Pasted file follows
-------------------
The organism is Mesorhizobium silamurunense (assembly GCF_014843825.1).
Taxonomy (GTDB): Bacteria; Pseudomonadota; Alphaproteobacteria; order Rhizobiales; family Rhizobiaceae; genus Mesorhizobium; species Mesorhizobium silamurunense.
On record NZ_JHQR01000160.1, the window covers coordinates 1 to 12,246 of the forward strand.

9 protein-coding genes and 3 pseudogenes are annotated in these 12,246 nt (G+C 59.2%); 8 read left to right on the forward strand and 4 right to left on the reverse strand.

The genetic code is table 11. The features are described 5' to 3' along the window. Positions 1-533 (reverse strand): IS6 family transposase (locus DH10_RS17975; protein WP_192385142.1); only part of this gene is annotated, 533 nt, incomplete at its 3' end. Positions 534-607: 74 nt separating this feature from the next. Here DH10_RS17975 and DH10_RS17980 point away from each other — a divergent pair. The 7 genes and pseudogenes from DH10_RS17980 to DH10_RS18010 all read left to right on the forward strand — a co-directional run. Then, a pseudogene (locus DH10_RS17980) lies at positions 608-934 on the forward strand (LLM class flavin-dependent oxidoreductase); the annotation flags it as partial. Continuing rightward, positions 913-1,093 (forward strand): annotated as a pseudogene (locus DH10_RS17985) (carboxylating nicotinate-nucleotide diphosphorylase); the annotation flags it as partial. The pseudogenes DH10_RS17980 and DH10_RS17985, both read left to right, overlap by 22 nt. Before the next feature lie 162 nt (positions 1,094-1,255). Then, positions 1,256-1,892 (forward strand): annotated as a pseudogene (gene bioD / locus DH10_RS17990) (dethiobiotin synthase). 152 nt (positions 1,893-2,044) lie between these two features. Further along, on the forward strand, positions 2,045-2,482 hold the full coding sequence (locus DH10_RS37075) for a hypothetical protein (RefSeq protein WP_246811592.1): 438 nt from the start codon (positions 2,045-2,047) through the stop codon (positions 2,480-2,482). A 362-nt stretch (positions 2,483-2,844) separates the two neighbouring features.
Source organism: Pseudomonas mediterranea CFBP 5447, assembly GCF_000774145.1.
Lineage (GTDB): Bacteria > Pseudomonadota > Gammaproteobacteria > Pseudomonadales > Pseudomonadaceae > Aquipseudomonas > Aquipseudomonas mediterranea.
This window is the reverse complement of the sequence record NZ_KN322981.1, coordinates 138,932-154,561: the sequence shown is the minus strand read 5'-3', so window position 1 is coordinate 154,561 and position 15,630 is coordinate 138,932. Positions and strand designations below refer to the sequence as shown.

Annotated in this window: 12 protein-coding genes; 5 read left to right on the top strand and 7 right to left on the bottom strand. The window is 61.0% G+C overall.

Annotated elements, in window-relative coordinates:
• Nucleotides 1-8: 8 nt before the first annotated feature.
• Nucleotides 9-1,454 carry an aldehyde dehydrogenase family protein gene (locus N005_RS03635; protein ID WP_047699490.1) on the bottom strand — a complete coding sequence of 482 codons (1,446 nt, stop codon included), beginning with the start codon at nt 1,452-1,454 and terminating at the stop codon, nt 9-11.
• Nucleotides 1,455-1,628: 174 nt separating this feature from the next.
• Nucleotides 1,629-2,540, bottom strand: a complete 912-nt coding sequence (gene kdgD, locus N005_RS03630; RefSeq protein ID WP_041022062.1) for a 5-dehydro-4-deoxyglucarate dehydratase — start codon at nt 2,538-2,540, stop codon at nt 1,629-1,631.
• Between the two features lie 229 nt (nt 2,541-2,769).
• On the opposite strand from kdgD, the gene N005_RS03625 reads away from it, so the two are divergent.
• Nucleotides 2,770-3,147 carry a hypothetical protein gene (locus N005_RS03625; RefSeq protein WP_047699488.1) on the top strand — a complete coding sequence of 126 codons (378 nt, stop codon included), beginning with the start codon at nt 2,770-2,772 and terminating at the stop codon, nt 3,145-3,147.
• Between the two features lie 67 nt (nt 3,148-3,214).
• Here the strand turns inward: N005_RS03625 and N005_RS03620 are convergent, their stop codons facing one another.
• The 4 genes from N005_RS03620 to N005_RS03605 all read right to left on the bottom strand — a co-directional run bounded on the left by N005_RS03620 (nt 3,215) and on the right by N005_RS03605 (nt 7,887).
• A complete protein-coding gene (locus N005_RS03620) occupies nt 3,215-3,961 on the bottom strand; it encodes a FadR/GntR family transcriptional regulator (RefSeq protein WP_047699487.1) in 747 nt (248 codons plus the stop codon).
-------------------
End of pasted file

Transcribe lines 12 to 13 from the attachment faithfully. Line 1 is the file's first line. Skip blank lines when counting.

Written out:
• Nucleotides 9-1,454 carry an aldehyde dehydrogenase family protein gene (locus N005_RS03635; protein ID WP_047699490.1) on the bottom strand — a complete coding sequence of 482 codons (1,446 nt, stop codon included), beginning with the start codon at nt 1,452-1,454 and terminating at the stop codon, nt 9-11.
• Nucleotides 1,455-1,628: 174 nt separating this feature from the next.